Erwin, I beg to differ

The theory of recency media planning has gained much prominence over the last few years throughout the advertising world. Erwin Ephron is a well-respected media professional who has been successfully touting the benefits of this theory in person as well as in print. Very little has been offered in rebuttal, so I hereby throw down the gauntlet.

The theory of recency media planning has gained much prominence over the last few years throughout the advertising world. Erwin Ephron is a well-respected media professional who has been successfully touting the benefits of this theory in person as well as in print. Very little has been offered in rebuttal, so I hereby throw down the gauntlet.

The theory of recency media planning states that it is more effective to spread out GRPs over a continuous and sustained period of time, as opposed to concentrating them in shorter bursts that leave multi-week gaps.

Research and examples to support this theory tend to focus on packaged goods and television planning, and use the ‘empty box’ scenario. The theory states that consumers run out of cereal at randomly different times of the year, and so it is vital to reach the TV viewer when in the market to replace the item. It postulates that if I run out of my favourite Coco Pops today, seeing one spot tomorrow should resonate more strongly with me than seeing multiple spots after I have already re-stocked. The recency theory concludes that a frequency campaign may miss reaching me if my box empties during a hiatus.

Mr. Ephron has presented a great deal of empirical data to back up this theory. I cannot provide equal amounts of research to back up this counter-argument, however, I will apply some common sense thinking to this theory and hopefully stir additional debate.

Firstly, the recency theory purports a risky trade-off. By spreading out TV weight every single week, this will result in GRP levels much lower than by flighting. Given limited budgets, the weekly GRP levels may never exceed 65 or 75 over a 52-week period.

Given the amount of clutter in our television environment – and this continues to increase unabated every year – how will a campaign at less than 100 weekly GRPs resonate? Of course, great creative and a compelling offer may counter the effects of low GRPs, but advertisers cannot always count on this. It is more vital than ever to rise above the fray and, short of creative media methods like sponsorships and product placements, it is critical that an advertiser in a competitive environment shout down the competition.

Advertisers should strive for breakthrough weight levels of 200-300 GRPs per week and own the category for a short period of time. These weight levels will have a much better chance of breaking through the increasing levels of clutter, which should lead to additional sales.

Secondly, an advertiser can still generate impressions when in hiatus. How? Partly through the residual effect of advertising and more notably, through word of mouth.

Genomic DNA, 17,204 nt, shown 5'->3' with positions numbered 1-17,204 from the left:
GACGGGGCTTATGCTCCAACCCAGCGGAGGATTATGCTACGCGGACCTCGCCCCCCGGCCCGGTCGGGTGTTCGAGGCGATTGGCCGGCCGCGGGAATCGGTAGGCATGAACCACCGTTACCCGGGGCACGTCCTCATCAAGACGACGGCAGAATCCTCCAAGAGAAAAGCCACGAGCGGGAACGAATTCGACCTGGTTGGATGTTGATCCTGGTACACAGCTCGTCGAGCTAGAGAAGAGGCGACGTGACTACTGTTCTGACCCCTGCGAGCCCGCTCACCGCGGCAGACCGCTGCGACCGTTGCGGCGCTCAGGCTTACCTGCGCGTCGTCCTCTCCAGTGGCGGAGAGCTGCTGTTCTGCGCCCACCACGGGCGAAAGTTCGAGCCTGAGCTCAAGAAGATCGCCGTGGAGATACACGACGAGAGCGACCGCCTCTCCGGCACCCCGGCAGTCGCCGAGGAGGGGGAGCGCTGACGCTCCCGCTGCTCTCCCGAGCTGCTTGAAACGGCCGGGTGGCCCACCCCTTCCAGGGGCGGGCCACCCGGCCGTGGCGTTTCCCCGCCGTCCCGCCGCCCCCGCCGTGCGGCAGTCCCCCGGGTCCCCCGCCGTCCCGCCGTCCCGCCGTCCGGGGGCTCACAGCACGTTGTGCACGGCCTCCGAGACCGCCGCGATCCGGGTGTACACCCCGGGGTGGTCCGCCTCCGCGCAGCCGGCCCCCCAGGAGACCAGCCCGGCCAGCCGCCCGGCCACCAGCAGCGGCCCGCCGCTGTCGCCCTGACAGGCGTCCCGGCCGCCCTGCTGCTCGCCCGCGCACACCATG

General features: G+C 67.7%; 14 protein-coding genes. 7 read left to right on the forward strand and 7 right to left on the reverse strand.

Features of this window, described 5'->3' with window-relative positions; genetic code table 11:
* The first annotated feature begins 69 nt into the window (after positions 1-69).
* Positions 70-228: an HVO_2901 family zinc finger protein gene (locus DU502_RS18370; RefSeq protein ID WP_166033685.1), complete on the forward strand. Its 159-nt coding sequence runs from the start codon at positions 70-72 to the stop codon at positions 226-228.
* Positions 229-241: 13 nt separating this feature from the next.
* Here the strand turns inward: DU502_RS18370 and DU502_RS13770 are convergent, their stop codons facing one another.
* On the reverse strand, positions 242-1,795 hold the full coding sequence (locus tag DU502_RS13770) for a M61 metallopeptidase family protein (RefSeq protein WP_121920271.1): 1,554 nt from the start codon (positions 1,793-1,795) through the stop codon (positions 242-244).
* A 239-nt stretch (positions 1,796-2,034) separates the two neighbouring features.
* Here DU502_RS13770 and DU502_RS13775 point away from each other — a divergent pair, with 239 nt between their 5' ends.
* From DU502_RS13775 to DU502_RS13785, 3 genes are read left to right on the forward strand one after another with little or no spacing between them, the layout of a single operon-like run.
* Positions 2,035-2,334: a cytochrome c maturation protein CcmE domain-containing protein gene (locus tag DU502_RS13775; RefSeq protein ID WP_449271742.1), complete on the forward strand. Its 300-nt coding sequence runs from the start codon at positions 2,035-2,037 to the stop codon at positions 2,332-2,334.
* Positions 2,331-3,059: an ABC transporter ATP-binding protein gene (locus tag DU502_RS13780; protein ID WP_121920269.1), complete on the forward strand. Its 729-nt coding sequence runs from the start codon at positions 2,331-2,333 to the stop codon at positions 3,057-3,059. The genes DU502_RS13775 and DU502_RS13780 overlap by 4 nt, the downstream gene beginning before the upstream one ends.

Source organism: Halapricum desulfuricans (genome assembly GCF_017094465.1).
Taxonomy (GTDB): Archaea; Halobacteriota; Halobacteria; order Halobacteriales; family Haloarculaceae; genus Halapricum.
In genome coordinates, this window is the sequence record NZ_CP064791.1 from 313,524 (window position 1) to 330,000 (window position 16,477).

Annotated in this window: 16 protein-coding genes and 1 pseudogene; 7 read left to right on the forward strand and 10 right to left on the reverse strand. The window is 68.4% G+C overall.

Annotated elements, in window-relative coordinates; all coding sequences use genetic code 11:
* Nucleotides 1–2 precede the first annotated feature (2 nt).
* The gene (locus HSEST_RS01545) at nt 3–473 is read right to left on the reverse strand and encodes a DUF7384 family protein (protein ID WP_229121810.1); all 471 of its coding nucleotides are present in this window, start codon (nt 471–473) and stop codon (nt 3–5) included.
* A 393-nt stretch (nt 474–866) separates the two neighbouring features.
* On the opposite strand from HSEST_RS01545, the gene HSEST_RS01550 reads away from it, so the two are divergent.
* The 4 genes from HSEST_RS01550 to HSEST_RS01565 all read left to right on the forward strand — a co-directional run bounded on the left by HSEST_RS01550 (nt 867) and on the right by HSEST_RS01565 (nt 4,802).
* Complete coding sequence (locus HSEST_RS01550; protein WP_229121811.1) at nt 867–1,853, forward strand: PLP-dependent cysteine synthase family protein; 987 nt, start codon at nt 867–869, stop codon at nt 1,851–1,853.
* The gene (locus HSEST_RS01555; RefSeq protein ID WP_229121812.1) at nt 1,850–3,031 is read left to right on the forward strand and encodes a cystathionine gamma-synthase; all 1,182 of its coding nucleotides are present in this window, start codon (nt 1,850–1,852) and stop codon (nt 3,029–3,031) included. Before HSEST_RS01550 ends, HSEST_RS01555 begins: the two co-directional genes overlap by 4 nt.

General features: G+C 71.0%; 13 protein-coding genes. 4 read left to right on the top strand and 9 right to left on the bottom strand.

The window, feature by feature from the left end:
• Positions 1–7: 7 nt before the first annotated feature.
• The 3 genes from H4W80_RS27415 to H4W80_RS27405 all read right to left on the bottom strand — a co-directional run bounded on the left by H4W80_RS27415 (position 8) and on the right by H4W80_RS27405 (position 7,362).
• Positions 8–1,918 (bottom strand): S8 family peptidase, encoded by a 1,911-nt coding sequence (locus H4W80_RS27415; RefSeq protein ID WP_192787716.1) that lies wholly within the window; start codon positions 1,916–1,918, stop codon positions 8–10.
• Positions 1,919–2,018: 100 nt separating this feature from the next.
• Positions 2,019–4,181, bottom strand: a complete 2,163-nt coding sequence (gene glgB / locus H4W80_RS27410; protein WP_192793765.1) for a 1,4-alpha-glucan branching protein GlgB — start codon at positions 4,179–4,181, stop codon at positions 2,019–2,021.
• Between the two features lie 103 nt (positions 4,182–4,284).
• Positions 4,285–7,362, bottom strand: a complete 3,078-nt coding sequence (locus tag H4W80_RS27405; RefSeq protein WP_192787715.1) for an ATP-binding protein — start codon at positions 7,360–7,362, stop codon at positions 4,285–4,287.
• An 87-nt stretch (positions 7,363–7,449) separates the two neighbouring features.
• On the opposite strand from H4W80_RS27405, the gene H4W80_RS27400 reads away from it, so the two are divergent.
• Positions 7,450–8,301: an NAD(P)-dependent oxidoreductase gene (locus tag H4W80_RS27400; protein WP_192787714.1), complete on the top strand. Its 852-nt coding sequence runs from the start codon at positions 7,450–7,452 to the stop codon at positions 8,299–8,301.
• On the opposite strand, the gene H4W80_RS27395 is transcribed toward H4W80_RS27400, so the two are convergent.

The residual effect of advertising allows for high weekly GRP levels to carry impressions through lighter or hiatus weeks. The message seen a few days ago still resonates in the consumer psyche beyond the allotted advertising flight so that it seems as if GRPs are running in a week not purchased.

More importantly though, word of mouth can be one of the strongest media channels, as the message is received from a most trusted source. It’s the old ‘I told two friends, and they told two friends…’ philosophy. However, in order to reach the first ‘friend’ effectively, an advertiser has to generate high frequency, and then hope that their product lives up to the hype so that the consumer will spread the gospel.

An advertiser will be hard-pressed to achieve this goal with a paltry 65 weekly GRPs.

Thirdly, packaged goods are not only replenished when empty. What consumer has not stocked up on tissues so as to have an extra supply at home? An extra box or two of Coco Pops or Kraft Dinner will fit snugly into the shopping cart and the pantry back home. A high-frequency campaign will help a company sell through their stock to repeat purchasers.

Despite all of the arguments above, I may be persuaded to believe that recency theory may be an effective strategy for long established packaged goods. However, for many other consumer categories, recency cannot be effective.

Many items advertised are not necessities that must be replenished through a regular purchase cycle. What about those discretionary or luxury items?

How will the message for discretionary items break through to the consumer who is not necessarily in the market? High weight levels.

Theatre tickets are not replenishing an empty box, but are a discretionary purchase that could be made by any viewer at any time and so, once again, needs lots of frequency to stand out. That theatre ticket does not just compete with another live theatrical event, but also with other live events (concerts, sports); attractions (museums, zoos); services (restaurants, night clubs) and a host of other consumer products (CD players, clothing accessories) all vying for that viewer’s attention and pocketbook.

Product launches, retail sales, events…these all require high levels of frequency in order to stand out from not just category competition, but from every imaginable product or service where that same dollar may be spent. Try getting these messages through with low weight levels.

Recency theory for package goods with a long history of awareness? Maybe. Recency theory for everything else? No.

Ed Weiss

VP, associate media direcor

Echo Advertising + Marketing, Toronto

eweiss@echoadvertising.com